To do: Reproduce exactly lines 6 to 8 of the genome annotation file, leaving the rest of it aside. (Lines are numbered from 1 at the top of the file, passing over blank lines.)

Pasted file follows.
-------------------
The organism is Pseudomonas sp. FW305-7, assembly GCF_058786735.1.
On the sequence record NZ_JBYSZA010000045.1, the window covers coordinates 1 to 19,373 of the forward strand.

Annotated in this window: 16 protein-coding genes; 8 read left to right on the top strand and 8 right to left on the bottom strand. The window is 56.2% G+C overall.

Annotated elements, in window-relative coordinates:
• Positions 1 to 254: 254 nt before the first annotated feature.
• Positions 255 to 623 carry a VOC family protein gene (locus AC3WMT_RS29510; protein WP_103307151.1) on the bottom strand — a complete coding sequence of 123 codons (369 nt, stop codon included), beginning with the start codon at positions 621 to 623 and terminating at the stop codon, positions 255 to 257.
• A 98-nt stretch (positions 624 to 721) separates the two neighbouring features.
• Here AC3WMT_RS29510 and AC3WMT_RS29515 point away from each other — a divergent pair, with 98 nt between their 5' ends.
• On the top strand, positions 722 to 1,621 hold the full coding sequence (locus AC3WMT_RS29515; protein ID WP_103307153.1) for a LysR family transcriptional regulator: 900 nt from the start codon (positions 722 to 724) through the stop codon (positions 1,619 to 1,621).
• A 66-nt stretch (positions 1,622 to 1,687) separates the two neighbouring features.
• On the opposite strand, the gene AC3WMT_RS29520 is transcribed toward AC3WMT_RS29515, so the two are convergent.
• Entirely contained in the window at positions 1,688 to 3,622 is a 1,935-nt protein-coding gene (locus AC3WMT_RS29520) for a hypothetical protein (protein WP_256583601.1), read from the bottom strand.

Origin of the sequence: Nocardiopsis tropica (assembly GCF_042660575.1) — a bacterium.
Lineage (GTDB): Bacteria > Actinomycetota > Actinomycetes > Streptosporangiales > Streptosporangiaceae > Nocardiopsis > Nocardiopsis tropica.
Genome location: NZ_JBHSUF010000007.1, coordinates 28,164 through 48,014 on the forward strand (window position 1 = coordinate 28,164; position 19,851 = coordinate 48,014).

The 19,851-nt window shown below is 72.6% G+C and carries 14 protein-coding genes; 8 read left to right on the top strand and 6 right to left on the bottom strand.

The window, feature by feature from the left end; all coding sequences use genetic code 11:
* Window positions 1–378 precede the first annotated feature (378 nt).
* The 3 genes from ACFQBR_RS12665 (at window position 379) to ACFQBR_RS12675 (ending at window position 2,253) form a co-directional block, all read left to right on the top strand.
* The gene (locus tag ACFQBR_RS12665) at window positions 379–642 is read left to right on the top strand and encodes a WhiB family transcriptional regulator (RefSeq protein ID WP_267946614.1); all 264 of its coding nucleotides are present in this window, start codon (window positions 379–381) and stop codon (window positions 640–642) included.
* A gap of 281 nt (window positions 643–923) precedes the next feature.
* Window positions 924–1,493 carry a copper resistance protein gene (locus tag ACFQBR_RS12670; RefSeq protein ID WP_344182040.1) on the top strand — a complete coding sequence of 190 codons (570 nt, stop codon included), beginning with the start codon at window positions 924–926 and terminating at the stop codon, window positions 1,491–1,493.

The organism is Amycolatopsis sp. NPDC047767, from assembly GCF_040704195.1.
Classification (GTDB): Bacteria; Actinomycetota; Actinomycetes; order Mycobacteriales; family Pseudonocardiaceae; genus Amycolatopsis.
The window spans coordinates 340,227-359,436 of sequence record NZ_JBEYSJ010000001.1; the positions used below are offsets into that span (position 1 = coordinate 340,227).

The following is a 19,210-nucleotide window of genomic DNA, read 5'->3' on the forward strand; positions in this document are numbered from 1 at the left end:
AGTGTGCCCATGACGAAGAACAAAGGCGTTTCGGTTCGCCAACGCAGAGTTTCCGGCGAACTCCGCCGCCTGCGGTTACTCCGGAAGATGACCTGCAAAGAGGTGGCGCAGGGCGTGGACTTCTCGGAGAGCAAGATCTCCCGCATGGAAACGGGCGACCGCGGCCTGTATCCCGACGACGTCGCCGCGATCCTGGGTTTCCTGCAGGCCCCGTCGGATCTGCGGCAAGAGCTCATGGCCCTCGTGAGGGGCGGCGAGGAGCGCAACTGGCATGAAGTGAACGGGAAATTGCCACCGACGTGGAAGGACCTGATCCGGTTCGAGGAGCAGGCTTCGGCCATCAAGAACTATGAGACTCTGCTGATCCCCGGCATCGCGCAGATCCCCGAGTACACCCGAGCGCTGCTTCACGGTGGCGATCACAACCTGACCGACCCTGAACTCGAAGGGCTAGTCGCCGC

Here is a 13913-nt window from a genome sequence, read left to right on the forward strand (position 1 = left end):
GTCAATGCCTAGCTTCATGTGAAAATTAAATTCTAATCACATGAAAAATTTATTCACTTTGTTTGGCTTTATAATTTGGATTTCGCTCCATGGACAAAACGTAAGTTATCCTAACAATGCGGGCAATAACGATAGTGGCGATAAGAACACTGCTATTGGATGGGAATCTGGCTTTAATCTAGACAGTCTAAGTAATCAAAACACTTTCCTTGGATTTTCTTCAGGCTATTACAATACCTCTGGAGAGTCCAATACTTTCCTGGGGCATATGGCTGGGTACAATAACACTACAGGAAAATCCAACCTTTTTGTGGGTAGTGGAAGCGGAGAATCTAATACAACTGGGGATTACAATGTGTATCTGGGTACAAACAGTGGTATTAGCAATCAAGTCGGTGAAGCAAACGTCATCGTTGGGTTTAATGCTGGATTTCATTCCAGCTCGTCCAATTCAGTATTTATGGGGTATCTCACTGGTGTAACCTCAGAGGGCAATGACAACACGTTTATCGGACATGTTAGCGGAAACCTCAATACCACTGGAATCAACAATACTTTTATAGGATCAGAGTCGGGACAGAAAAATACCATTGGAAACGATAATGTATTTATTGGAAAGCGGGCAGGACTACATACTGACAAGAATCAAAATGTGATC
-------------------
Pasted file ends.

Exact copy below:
• Positions 255 to 623 carry a VOC family protein gene (locus AC3WMT_RS29510; protein WP_103307151.1) on the bottom strand — a complete coding sequence of 123 codons (369 nt, stop codon included), beginning with the start codon at positions 621 to 623 and terminating at the stop codon, positions 255 to 257.
• A 98-nt stretch (positions 624 to 721) separates the two neighbouring features.
• Here AC3WMT_RS29510 and AC3WMT_RS29515 point away from each other — a divergent pair, with 98 nt between their 5' ends.